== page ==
11 May 2009
What's for dinner
The question of what to eat for dinner has become increasingly complicated. With new technology and more efficient farming methods, the focus of food production is all about maximum profit and with little regard to quality. Quality seems to be the lowest of all priorities in the industrial food chain, as all efforts are focused on producing massive quantities of certain foods at low costs. And consumers eat it up -- most Americans value low price above all, which is why they are willing to eat mystery meat from McDonalds, so long as it's only 99-cents.
Let's back up. In our Eating San Francisco class, we've been lucky enough to eat at some pretty cool and interesting restaurants in one of the greatest culinary cities in the world. Our plan all semester was to end class by reading Michael Pollan's The Omnivore's Dilemma, and dine at none other than the McDonalds conveniently located on Haight Street.
But as we read Pollan's masterpiece, which explains just how screwed up America's food industry is, the thought of eating at this mega-chain (which is no worse than its competitors, but for better or for worse has become icon for fast food, and thus the brunt of all criticism) was no longer very appealing.
So our class decided to go to Zazie, a French Bistro in nearby Cole Valley. At around $15-20 per dinner entree, this place was clearly a cut above good old Micky-Ds. And oh, was it a noticeable difference! The quality was evident in the service and meal. It was the kind of place where the food was truly special, and the reason for being there. The waitress chatted with us about her favorite dishes and spoke enthusiastically about what drinks should accompany it. When the food was presented, each dish was a work of art.
I ordered salmon, and it was laid over a bed of couscous and sprinkled with fresh herbs, sweet cherry tomatoes, snap peas and a wedge of lemon. It was so fresh and well seasoned that each bite was exciting. Also, the food looked like what it was: the fillet of salmon clearly was fresh from the sea - no unnecessary processing or preservatives. The vegetables were fresh, not frozen, and came from local farms. Couscous is a processed wheat product but is still fairly natural, as it is an ancient dish, not a byproduct of the modern food industry.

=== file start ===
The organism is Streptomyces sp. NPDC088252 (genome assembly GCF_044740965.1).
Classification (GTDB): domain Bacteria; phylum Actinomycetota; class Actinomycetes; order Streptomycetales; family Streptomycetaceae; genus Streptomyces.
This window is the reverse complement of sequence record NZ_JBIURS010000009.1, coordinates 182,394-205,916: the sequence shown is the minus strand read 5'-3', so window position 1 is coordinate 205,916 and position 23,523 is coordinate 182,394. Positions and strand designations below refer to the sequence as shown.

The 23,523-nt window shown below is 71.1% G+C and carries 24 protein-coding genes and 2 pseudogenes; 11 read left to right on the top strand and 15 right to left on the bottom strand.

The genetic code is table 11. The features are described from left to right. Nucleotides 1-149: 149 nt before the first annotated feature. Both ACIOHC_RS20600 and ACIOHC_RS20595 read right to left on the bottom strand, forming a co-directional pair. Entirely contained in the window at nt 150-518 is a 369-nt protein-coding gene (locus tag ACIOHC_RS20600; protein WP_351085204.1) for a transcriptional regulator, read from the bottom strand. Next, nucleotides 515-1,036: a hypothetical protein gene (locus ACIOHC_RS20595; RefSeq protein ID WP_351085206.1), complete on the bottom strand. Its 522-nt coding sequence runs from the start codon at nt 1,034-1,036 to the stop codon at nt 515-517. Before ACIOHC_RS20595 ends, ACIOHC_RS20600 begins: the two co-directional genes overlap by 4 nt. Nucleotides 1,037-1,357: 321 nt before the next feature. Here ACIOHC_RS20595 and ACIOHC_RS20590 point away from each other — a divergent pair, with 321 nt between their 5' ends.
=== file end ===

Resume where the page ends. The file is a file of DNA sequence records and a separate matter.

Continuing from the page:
There was something so pure and good about the meal. It's the feeling of eating "real food," not something we always get these days.
In comparison to Exhibit B: Fake Food
After dinner we headed over to McDonalds to basically fulfill our obligation of eating there. I eat at McDonalds from time to time, but it's not a decision I like to consciously think about. Having just read The Omnivore's Dilemma, and just dined on such high quality food at Zazie, the idea of McDonalds did not seem appealing.
In his book, Michael Pollan talks a lot about McDonalds. The most astounding point he makes about fast food (and all industrialized food) is that it is made up primarily of corn, due to corn farmers constantly growing a surplus and selling it for various uses (from feeding livestock to fueling cars as ethanol) on the cheap.
The French fries, for example, would seem to be a potato product, but really half of the calories come from corn, in form of the oil they're fried in. Or the McFlurry (I enjoyed an Oreo one that night) seems like an ice cream dish, but contains plenty of corn: corn syrup solids, mono and diglycerides (from corn) and milk from corn-fed cows. The chicken nuggets and hamburgers: corn. The soda: tons of corn. You'd really have to read the book to understand just how much corn goes into the food we eat. Pollan doesn't conclude that this is going to lead to mankind's extinction, but it sure doesn't seem like a good idea.
Comparing the two dining experiences, there was really no contest. Zazie was a relaxing culinary experience. We wined and dined slowly, conversed merrily, and practically licked our plates clean from the delicious entrees.
At McDonalds we were herded like cattle into a line where we ordered, waited, went up to the counter to retrieve our feed, and sat down at tables. We bussed our own trash. The employees seemed irritated that our large group had come. They told us not to take pictures. The food tasted good, but in that manufactured kind of way. The McFlurry had a fake feeling, not like real ice cream. It is cold and sweet but there is something different.
Nonetheless, there are obvious reasons we can't all eat at Zazie every night. For one thing, the price would make it impossible for many people to go. I personally could only go as a rare treat. My meal cost $16, which I would make in about two hours of working. I'd go broke in a hurry eating like that. Also there's the time factor. We spent about two hours at Zazie, whereas most days I devote about a half hour to eating dinner. If I had to eat out on a typical day, I'd have to go somewhere that could serve me quickly. And cheaply. Hence the reason why I do eat fast food occassionally.
However, reading The Ominvore's Dilemma has made me more conscious of the impact of these decisions. I do feel inspired to make an effort to eat whole, natural foods more often. There are farmers markets all over the city that put local, organic produce just a walk or busride away. While I may not be resolving to abstain from meat or fast food altogether, I am determined to make small, positive changes for the sake of the earth and my own health.